Fresh One recently made a show for BBC3 called The Roadkill Chef, featuring maverick chef Fergus Drennan, using ingredients found on Britain's highways. Oliver is keen to get behind the camera and is on the lookout for the right female presenter, "a mum that was really interesting and could cook lovely home food".

He is mildly irked that "the old school boys" of the television world were reluctant to accept Jamie's School Dinners (the 2004 series that forced the Government to spend an extra £550m on children's diets and which staved off another backlash against the cult of Oliver) as a documentary, after it was nominated for an award. "I know I'm biased but it bloody well was a documentary - it was observing a real-life campaign and a political moment in time."

Oliver has no plans to conquer the broadcasting world. "We are a small boutique production company. We don't have aspirations to be like RDF or Talkback Thames or Tiger Aspect. They really do clean up. I don't know how new independent companies survive. The RDFs and Talkbacks are so powerful and robust I'm not sure about the future of independent production, to be honest."

But he is fascinated by the prospect of making shows specifically for the internet and is already experimenting, not just with podcasts and moblogs (pictures from his mobile), but with turning jamieoliver.com into a mini TV channel.

"This month we are going to start doing a monthly show broadcast from my kitchen in the office. Almost like a filmed radio show." The Naked Chef argues that for video content to work online it generally needs to be less serious than television. "Quality content, sense of humour, heart and soul" are the key qualities.

The site used four cameras and outside broadcast equipment to produce a special show last year, encouraging families to eat communally. Nevertheless, like many others, he still hasn't found the answer to making it commercially viable. "It's all self-funded and we don't have advertisers but you do need money to run these bastard things and it is a constant drain," he says. "I've spent seven years paying for a website. Money is just leaking from every orifice."

Nonetheless, for a broadcaster with a following in more than 50 countries, the site, through its many forums, keeps him in contact with his international audience. "You've got people from Peru, Israel, Brazil, South Africa, Australia, all arguing about what the best Yorkshire pudding is. That in itself is great content."

Australia, he says, instantly accepted his positive and energised presenting style, "without a single word of PR". He was expected to go to America to make a Stateside version of Jamie's School Dinners but appears to have gone cold on the idea.

"This is going to sound a bit bolshy. It would be quite easy for us to do it and we've had conversations with the top two networks. It's much needed and School Dinners was a fascinating bit of work for the American broadcasters but they haven't yet found someone else who could do my job and they want me to do it. But I don't want to live in America and at this moment in my life I can't even carve out six months to go and live there. And to be honest, School Dinners wasn't a pleasant gig. It was two years of butterflies and feeling nervous and watching TV budgets."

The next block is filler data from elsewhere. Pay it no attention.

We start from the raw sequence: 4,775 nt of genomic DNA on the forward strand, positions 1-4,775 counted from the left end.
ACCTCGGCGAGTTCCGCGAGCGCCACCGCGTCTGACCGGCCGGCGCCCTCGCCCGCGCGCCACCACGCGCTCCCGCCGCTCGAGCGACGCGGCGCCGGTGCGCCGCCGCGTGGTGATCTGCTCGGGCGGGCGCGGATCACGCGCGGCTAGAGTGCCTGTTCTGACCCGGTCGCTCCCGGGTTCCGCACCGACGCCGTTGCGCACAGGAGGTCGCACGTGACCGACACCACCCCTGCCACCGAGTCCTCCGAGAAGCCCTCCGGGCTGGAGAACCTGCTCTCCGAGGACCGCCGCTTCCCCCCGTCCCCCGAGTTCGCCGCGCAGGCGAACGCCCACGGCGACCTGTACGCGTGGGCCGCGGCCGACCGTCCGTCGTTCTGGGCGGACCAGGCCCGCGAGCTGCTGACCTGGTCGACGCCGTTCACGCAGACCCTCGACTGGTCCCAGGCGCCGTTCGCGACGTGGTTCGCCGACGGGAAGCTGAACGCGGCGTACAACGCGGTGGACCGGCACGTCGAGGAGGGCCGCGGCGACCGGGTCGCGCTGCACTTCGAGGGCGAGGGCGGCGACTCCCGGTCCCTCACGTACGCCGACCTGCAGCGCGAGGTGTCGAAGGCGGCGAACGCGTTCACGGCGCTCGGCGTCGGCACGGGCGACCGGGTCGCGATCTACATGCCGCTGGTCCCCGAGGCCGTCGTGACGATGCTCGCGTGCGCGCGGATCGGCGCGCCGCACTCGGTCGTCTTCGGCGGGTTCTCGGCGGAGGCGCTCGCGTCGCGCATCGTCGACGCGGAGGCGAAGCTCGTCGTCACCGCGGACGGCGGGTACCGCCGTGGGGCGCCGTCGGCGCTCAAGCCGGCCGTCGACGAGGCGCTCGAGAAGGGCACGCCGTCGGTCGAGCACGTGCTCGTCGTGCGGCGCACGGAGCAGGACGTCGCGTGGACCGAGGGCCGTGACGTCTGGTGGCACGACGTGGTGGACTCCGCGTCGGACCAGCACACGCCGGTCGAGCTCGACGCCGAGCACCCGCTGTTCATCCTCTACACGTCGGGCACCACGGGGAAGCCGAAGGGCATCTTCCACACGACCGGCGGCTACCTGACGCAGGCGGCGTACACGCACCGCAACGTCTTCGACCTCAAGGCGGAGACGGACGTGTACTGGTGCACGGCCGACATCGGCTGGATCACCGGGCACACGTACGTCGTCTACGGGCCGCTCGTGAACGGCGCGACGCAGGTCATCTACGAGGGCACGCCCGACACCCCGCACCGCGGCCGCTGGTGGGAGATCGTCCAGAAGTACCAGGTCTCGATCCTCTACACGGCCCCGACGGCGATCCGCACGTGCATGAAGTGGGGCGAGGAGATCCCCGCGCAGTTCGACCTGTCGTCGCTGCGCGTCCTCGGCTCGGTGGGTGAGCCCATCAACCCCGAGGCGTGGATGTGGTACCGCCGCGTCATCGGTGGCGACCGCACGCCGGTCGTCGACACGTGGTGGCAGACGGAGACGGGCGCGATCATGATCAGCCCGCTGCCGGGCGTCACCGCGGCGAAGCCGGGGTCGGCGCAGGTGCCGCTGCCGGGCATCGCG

Just as on the racetrack, he doffs his cap here to Gordon Ramsay. "I've been in the States for seven to eight years. Gordon has gone in the last couple of years and is much more well known. Good luck to him. It's a tough country and if he can pull it off, crack on. We do different stuff and luckily we've never got into the verbal rucks that everyone else seems to get into with him. I respect what he does and I think he respects what I do."

Jamie has other media commitments. The day after Top Gear he is off to meet staff from Sainsbury's. For nearly seven years he has been the face of the supermarket's advertising, made by Abbott Mead Vickers (AMV). "That relationship with Sainsbury's, I only thought it would work for three years. It's up again in June or July and I will hear whether they have a new vision or want to include me again."

Though fellow chef Clarissa Dickson-Wright once called him a "whore" for endorsing the supermarket's smoked salmon, Oliver says he no longer feels nervous about the association with Sainsbury's having a negative impact on his own reputation. "It doesn't bother me in the slightest," he says. "I've never seen a company change so much in four years. Justin King (chief executive) and his mob are bloody good and most importantly they are food lovers."

Nevertheless, Oliver knows another backlash will come before long. ("Oh God, yeah.") He says he "gets journalism" and respects the right to opinion but is still angry over press attacks on his students at Fifteen and his wife Jools. "There are some journalists who have said things that I should have smashed them up over really but you can't. Jim Shelley (TV critic of the Daily Mirror) absolutely mutilated my missus the day after our wedding, really bitchy horrible spiteful stuff. It wasn't like we sold our story to OK! or any of the others that were bidding for it like the clappers. We had a nice quiet wedding."

But Jamie will not be deterred. Food is back on the media menu and - like his Dickensian namesake - Oliver wants more. "Fanny Cradock, she was huge. She was doing live shows in the Royal Albert Hall - I've never done that."